principal ideal ring integral domain by definition
Noetherian domain Bezout domain Noetherian and Bezout iff principal ideal
unique factorization domain Bezout domain Unique factorization and Bezout iff principal ideal
unique factorization domain Dedekind domain (see next)
unique factorization domain one-dimensional domain Unique factorization and one-dimensional iff principal ideal

### Stronger properties

Property Meaning Proof of implication Proof of strictness (reverse implication failure) Intermediate notions
Euclidean domain has a Euclidean norm Euclidean implies PID PID not implies Euclidean click here
Polynomial ring over a field $k[x]$ for a field $k$ (via Euclidean domain) (via Euclidean domain) click here

### Weaker properties

Property Meaning Proof of implication Proof of strictness (reverse implication failure) Intermediate notions
Bezout domain integral domain where every finitely generated ideal is principal PID implies Bezout Bezout not implies PID click here
Noetherian domain integral domain that's also a Noetherian ring PID implies Noetherian Noetherian not implies principal ideal click here
unique factorization domain integral domain with unique factorization PID implies UFD UFD not implies PID click here
normal domain integral domain that is integrally closed in its field of fractions (via UFD) (via UFD) click here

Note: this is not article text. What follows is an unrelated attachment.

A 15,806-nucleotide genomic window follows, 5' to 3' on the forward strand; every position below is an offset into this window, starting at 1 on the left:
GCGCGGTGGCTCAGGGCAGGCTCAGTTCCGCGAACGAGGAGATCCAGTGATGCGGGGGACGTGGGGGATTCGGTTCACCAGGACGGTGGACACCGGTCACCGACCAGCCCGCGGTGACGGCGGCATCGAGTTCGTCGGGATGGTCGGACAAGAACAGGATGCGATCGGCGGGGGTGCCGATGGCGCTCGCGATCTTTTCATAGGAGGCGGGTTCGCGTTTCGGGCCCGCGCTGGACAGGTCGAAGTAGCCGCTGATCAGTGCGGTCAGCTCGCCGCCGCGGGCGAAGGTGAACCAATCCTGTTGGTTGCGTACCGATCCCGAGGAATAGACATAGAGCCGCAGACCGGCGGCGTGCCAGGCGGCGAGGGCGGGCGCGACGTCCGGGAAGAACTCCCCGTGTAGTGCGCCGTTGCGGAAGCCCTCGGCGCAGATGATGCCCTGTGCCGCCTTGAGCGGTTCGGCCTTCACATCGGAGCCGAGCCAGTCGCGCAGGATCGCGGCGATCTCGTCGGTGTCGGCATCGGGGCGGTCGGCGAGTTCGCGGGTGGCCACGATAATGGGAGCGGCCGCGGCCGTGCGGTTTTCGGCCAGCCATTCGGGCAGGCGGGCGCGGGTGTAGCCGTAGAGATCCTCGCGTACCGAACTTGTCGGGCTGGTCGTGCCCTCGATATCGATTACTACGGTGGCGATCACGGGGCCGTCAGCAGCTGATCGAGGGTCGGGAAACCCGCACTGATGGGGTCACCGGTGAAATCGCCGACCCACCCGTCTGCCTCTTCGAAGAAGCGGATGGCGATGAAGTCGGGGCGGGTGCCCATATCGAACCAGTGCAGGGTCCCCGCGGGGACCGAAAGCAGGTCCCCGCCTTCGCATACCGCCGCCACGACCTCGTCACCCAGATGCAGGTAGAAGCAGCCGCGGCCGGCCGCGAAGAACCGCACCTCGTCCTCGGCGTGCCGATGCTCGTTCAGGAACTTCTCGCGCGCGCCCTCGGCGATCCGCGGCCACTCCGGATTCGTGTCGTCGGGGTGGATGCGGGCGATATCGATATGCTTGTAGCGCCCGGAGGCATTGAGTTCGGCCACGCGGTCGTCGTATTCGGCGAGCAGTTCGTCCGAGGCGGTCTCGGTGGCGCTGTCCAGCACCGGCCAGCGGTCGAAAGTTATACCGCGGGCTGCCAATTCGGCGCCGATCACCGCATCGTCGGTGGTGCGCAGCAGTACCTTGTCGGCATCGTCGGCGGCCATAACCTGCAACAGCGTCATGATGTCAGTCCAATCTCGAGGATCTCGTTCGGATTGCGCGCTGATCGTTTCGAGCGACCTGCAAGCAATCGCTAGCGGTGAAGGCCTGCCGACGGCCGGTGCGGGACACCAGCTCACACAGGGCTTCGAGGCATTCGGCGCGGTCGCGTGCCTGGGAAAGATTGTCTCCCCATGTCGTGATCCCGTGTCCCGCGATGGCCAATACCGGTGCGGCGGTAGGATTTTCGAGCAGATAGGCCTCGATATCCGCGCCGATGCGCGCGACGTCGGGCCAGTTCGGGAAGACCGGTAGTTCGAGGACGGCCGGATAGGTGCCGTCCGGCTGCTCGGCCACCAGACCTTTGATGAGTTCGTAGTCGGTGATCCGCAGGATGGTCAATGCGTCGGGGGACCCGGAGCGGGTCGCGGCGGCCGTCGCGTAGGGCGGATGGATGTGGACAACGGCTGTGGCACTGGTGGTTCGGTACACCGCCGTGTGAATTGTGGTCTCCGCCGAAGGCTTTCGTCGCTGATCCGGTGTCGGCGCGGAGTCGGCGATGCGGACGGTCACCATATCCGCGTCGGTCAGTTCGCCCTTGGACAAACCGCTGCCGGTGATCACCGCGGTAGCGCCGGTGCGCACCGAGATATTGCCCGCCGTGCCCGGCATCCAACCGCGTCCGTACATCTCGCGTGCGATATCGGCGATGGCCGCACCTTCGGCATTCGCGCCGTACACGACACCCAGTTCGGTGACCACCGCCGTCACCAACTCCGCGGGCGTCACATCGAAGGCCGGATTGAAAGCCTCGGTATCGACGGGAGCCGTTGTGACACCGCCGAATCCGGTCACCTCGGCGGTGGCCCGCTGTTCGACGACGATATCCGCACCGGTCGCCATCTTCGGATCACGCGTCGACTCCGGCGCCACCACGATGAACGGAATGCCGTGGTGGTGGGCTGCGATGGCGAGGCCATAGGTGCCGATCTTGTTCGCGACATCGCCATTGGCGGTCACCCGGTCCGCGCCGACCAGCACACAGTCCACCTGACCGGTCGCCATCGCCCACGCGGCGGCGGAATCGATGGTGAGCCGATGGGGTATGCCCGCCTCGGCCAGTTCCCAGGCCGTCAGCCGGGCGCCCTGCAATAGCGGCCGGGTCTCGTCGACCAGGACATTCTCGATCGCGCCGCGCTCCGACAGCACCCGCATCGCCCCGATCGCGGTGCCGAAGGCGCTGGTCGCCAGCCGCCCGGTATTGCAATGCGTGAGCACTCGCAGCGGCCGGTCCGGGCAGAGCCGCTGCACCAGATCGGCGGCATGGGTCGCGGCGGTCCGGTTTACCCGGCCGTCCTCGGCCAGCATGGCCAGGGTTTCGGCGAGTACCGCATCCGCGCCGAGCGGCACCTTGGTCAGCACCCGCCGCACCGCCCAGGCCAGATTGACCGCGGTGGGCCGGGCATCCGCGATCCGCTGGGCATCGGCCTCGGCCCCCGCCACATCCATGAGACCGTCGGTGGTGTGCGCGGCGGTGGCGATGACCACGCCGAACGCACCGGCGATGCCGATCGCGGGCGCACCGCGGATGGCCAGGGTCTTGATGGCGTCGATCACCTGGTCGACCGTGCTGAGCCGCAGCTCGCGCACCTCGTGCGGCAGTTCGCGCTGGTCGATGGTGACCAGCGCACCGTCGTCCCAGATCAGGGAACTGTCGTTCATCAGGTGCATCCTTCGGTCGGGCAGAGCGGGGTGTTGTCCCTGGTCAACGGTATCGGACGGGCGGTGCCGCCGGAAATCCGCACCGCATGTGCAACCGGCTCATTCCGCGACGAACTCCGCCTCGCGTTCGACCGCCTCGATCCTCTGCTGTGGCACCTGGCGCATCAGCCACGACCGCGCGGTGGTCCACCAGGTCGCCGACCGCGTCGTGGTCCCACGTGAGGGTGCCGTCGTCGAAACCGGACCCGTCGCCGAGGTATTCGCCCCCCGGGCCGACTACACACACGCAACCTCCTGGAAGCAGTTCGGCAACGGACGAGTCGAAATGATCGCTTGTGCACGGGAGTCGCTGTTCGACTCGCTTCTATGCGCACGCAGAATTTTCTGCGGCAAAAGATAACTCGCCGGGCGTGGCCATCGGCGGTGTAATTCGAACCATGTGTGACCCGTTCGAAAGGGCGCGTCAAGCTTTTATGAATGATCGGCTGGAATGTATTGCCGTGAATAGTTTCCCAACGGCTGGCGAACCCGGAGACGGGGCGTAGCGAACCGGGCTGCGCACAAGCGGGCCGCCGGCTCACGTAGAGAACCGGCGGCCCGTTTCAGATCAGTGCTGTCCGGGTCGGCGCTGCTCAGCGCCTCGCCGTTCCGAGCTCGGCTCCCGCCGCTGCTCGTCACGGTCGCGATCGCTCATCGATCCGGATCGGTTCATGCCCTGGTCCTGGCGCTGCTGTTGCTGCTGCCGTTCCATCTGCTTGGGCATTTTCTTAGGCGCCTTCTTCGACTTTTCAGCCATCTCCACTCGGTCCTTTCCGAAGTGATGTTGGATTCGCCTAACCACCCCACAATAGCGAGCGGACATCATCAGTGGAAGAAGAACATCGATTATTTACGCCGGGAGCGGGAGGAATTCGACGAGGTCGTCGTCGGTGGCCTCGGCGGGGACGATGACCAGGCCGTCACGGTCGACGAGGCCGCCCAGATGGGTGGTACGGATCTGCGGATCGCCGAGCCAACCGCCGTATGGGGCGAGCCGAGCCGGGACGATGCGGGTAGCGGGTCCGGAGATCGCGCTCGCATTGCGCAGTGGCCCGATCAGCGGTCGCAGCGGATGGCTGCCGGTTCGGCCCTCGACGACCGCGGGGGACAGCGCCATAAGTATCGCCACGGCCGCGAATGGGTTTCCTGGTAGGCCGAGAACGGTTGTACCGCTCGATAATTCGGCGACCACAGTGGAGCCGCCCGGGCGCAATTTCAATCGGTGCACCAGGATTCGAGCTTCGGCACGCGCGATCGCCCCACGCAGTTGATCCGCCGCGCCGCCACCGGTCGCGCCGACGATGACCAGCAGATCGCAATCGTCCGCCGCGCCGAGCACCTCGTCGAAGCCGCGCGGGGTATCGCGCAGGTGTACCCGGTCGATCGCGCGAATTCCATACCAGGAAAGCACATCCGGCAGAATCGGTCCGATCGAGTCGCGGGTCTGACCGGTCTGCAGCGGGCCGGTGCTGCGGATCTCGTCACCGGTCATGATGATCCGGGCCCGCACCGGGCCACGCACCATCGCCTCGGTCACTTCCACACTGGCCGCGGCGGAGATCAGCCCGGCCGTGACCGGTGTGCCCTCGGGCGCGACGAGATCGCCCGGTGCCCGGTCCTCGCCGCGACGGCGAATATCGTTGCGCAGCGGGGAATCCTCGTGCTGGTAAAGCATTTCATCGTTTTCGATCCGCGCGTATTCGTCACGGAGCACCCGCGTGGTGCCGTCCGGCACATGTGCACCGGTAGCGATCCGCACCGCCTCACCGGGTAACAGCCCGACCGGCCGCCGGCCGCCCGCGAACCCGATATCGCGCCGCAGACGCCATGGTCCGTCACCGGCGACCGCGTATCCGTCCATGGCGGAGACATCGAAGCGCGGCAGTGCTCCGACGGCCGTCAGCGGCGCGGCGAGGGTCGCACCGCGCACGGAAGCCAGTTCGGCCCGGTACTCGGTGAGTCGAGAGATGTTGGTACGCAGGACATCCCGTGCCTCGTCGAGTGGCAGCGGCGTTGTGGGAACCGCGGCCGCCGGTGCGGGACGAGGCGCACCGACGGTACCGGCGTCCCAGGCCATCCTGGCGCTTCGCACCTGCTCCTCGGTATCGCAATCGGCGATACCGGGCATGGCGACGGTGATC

One-dimensional domain integral domain in which every nonzero prime ideal is maximal PID implies one-dimensional One-dimensional domain not implies PID click here
principal ideal ring every ideal is principal, not necessarily a domain click here
catenary ring any two saturated chains of primes with the same starting and ending point have the same length click here

## Metaproperties

Metaproperty name Satisfied? Proof Statement with symbols
polynomial-closed property of commutative unital rings No follows from Polynomial ring over a ring is a PID iff the ring is a field It is possible to have a principal ideal domain $R$ such that the polynomial ring $R[x]$ is not a principal ideal domain. In fact, $R[x]$ is a principal ideal domain if and only if $R$ is a field, so for instance $R = \mathbb{Z}$ or $R = \mathbb{R}[x]$ give counterexamples.

### Closure under taking localizations